Cootes Paradise Marsh is the largest wetland at the western end of Lake Ontario. These lands represent 99 percent of the unaltered lands along the local Lake Ontario shoreline.
Originally a seasonally flooded river mouth marsh providing habitat to a wide variety of life forms, the habitat went into decline beginning in the late 19th century, a result of water pollution, human overuse and the introduction of carp. By 1985, 85 percent of its plant cover was lost and 90 percent of the remainder was non-native species.
However, since the introduction of the Fishway and increased efforts to reduce pollution in the marsh and re-plant native plant species, the marsh has witnessed significant improvements. In 2013 alone, over 35 hectares of submergent vegetation was added to the marsh.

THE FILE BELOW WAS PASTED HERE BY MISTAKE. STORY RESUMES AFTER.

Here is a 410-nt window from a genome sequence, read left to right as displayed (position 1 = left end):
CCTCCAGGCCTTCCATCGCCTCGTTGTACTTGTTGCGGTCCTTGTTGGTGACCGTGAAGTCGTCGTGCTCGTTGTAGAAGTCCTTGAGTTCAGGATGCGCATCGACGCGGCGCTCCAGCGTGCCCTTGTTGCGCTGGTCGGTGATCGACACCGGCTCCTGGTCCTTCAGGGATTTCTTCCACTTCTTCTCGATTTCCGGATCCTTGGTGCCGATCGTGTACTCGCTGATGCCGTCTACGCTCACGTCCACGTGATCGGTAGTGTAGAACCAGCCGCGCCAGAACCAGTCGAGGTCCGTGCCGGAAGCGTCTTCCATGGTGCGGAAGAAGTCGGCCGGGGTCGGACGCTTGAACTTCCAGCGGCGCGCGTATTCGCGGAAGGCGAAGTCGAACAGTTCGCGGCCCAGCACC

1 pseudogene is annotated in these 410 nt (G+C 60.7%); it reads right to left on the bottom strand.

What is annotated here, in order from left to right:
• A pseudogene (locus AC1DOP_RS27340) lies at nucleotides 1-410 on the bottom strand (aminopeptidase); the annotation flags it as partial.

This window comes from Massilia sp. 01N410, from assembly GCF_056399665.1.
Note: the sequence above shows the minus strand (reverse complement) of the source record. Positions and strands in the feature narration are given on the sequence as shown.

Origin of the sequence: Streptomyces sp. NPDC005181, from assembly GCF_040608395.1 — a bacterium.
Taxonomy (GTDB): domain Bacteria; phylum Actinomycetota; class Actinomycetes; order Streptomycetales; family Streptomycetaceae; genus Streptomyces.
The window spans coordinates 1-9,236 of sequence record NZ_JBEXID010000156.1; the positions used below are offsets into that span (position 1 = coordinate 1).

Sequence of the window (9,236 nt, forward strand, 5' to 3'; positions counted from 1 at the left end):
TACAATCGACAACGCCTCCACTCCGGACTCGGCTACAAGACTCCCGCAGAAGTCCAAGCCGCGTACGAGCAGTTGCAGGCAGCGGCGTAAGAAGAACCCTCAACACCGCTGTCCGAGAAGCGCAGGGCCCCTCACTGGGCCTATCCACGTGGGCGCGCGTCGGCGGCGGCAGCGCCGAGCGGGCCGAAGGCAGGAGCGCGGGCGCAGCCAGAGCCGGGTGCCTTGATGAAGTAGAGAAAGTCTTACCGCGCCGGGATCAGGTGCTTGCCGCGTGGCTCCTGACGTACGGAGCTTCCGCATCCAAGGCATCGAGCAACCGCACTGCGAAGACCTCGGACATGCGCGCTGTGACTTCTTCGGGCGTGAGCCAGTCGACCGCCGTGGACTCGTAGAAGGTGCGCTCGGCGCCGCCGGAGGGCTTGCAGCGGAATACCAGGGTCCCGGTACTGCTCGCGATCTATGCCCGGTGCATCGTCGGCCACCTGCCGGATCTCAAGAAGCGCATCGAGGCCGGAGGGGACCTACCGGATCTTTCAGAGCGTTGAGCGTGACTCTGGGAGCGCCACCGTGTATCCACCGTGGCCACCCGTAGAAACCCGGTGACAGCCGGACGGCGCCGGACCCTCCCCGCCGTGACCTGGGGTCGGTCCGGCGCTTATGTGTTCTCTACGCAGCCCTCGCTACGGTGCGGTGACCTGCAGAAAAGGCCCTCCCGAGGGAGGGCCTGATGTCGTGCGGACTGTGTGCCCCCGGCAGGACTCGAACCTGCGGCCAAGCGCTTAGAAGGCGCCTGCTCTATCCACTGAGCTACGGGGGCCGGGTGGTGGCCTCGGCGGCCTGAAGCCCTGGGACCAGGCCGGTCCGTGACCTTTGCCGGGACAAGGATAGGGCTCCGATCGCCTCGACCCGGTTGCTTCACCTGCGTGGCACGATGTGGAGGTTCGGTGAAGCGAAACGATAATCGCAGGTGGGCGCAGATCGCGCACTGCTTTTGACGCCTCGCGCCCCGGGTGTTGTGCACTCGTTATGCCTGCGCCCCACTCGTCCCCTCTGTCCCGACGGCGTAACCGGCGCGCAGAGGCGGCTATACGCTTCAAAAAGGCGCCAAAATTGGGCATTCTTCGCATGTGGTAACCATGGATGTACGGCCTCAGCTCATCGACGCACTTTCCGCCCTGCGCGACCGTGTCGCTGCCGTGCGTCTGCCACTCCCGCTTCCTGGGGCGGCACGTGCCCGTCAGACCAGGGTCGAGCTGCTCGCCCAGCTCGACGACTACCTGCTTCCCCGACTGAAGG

Cootes is designated a nationally Important Bird Area (IBA), a seasonal fish nursery for Lake Ontario, home to the highest concentration of plant species in Canada at over 750 native species, and hosts over 30 mammal species. If you have not had the chance to canoe Cootes Paradise, it is a must-do and a great way to explore the area.